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Iris-claw lens explantation due to acute anterior neovascularization postvitrectomy surgery

Poster Details

First Author: S.Iglesias Cerrato SPAIN

Co Author(s):    G. Garrido Ceca   J. Gonzalez Guijarro           

Abstract Details


Reporting a case of acute anterior neovasculararization post vitrectomy surgery that required an iris-claw lens explantation.


Department of Ophthalmology, La Princesa Hospital, Madrid, Spain


Case Report


A 51-year-old man with a history of retinal detachment (RD) 15 years ago that was treated with panphotocoagulation. Residual peripheral RD anterior was reported. Phacoemulsificacion and intraocular lens (IOL) implantation with insertion of a capsular tension ring (CTR) due to zonular instability was performed. The BCVA improved from 0.2 previously to 0.5. Postoperatively, an early subluxation within the capsular bag was observed, so the patient underwent an IOL explantation surgery and implantation of an iris-claw lens in anterior chamber. The postoperative BCVA achieved 0,4. Spectral Domain - Optical Coherence Tomography (SD-OCT) reported cystoid macular edema (CME) and epiretinal membrane (EM) with bad response to topic ketorolac and subtenon triamcinolone. One year after iris-claw lens implantation, vitrectomy surgery including inner limiting membrane and EM peeling was done. In the early postoperative period, widespread anterior neovascularization including the angle and IOL deposits was reported, with complete regression after two intravitreal bevacizumab injections. Two weeks later, insidious iris neovascularization was reported so after a spontaneous anterior chamber bleeding, it was decided to remove the iris-claw lens. Two months after surgery, the patient was aphakic and there was no evidence of anterior neovascularization.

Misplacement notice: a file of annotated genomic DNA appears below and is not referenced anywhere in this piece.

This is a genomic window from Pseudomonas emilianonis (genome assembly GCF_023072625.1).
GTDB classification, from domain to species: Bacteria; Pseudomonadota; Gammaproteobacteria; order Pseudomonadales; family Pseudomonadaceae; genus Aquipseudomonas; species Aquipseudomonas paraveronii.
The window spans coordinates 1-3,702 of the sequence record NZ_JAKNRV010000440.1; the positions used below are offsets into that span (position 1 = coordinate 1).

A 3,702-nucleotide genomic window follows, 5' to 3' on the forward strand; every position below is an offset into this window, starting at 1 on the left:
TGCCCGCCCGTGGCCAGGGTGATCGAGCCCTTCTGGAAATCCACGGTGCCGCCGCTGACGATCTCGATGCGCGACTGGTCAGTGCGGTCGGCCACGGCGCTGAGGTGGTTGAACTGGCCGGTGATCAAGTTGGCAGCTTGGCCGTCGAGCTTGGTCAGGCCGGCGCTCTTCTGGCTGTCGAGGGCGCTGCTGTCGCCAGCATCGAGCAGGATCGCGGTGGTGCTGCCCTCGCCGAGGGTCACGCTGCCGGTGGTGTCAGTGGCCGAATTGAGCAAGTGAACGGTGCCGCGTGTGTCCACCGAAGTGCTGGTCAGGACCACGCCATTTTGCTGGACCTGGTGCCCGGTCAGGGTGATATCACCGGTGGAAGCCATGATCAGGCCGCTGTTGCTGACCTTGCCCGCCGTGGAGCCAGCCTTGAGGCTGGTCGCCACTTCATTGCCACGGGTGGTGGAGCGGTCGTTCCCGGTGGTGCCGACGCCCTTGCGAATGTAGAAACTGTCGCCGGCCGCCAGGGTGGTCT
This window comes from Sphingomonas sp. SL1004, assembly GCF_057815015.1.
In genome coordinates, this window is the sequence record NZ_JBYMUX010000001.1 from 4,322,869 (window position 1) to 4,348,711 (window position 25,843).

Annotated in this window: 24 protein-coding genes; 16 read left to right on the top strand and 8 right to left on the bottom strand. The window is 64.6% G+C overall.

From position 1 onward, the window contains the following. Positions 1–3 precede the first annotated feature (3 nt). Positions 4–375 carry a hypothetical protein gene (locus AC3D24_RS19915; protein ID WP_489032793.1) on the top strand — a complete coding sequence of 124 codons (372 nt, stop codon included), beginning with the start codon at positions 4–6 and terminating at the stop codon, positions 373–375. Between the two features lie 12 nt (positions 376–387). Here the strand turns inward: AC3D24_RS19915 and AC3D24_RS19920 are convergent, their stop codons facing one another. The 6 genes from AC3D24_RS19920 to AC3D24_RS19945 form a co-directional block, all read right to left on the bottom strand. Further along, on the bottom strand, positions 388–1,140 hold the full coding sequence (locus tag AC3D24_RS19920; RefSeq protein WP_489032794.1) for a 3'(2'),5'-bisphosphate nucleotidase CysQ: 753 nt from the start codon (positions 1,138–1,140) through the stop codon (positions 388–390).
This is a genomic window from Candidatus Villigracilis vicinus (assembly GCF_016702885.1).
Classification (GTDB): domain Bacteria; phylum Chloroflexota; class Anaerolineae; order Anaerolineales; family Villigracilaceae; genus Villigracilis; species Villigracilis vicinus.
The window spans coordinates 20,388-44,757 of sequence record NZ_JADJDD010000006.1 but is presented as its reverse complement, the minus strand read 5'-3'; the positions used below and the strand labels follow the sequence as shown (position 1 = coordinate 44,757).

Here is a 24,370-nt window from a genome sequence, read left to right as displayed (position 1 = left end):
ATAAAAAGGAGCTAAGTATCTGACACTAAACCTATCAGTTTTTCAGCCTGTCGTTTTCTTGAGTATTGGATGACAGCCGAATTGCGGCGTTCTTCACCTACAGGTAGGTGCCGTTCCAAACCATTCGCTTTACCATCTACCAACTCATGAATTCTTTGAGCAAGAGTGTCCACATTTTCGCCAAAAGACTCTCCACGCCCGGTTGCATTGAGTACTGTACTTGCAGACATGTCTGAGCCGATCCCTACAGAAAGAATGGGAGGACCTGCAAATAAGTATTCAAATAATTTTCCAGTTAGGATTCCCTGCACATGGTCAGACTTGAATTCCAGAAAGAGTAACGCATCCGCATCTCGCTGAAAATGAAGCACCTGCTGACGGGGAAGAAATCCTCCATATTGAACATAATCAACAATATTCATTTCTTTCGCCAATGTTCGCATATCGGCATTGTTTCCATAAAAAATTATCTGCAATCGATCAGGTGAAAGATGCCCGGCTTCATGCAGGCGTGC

Secondary implantation of aphakic IOLs is effective, predictable, and safe for the correction of aphakia in eyes without capsule support. Nevertheless, complications such as corneal endothelial loss, pigment precipitates on the optic surface or haptics of the IOL (most of them transient), positive vitreous pressure, elevated intraocular pressure, IOL dislocation, pupillary block glaucoma, retinal detachment, pupil ovalization, hyphema, and CME have been reported. No cases of anterior neovascularization have been reported yet. Possible mechanisms of acute anterior neovascularization after the vitrectomy in this case includes ocular pathology present before: retinal ischemia due to chronic periferical RD, deep panretinal photocoagulation and subacute inflammation maintained by the iris-claw lens. Intravitreal bevacizumab injection had good result in the neovascularization regression, but only temporarily. We think that a subacute inflammation related with the iris-claw IOL (expressed as IOL deposits and greater neovascularization on the iris-claw areas) could keep the angiogenic stimulation triggered by vitrectomy surgery; so that, only removing IOL we can get a permanent regression until current date. Probably the chronic peripheral RD also had a main role in initiating the anterior neovascularization. FINANCIAL INTEREST: NONE

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